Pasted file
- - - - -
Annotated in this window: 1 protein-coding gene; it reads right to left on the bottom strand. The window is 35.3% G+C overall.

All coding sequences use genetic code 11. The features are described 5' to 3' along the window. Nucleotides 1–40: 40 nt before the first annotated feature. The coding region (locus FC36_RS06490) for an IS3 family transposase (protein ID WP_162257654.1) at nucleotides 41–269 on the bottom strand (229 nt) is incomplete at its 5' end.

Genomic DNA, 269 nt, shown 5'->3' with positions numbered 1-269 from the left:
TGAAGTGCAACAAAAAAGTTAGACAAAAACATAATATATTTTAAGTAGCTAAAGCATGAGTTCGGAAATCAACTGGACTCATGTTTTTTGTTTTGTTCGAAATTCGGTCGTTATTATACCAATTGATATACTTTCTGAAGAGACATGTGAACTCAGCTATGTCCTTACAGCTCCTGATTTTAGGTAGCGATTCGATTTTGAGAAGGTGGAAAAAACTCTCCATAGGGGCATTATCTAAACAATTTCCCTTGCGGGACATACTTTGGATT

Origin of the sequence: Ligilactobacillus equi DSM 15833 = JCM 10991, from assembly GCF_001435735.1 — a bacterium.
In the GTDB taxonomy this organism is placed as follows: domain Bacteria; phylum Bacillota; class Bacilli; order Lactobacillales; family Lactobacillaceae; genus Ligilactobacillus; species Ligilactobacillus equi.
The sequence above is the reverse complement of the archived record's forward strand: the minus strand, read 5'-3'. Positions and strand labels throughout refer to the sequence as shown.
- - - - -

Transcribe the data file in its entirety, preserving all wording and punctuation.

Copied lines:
Annotated in this window: 1 protein-coding gene; it reads right to left on the bottom strand. The window is 35.3% G+C overall.

All coding sequences use genetic code 11. The features are described 5' to 3' along the window. Nucleotides 1–40: 40 nt before the first annotated feature. The coding region (locus FC36_RS06490) for an IS3 family transposase (protein ID WP_162257654.1) at nucleotides 41–269 on the bottom strand (229 nt) is incomplete at its 5' end.

Genomic DNA, 269 nt, shown 5'->3' with positions numbered 1-269 from the left:
TGAAGTGCAACAAAAAAGTTAGACAAAAACATAATATATTTTAAGTAGCTAAAGCATGAGTTCGGAAATCAACTGGACTCATGTTTTTTGTTTTGTTCGAAATTCGGTCGTTATTATACCAATTGATATACTTTCTGAAGAGACATGTGAACTCAGCTATGTCCTTACAGCTCCTGATTTTAGGTAGCGATTCGATTTTGAGAAGGTGGAAAAAACTCTCCATAGGGGCATTATCTAAACAATTTCCCTTGCGGGACATACTTTGGATT

Origin of the sequence: Ligilactobacillus equi DSM 15833 = JCM 10991, from assembly GCF_001435735.1 — a bacterium.
In the GTDB taxonomy this organism is placed as follows: domain Bacteria; phylum Bacillota; class Bacilli; order Lactobacillales; family Lactobacillaceae; genus Ligilactobacillus; species Ligilactobacillus equi.
The sequence above is the reverse complement of the archived record's forward strand: the minus strand, read 5'-3'. Positions and strand labels throughout refer to the sequence as shown.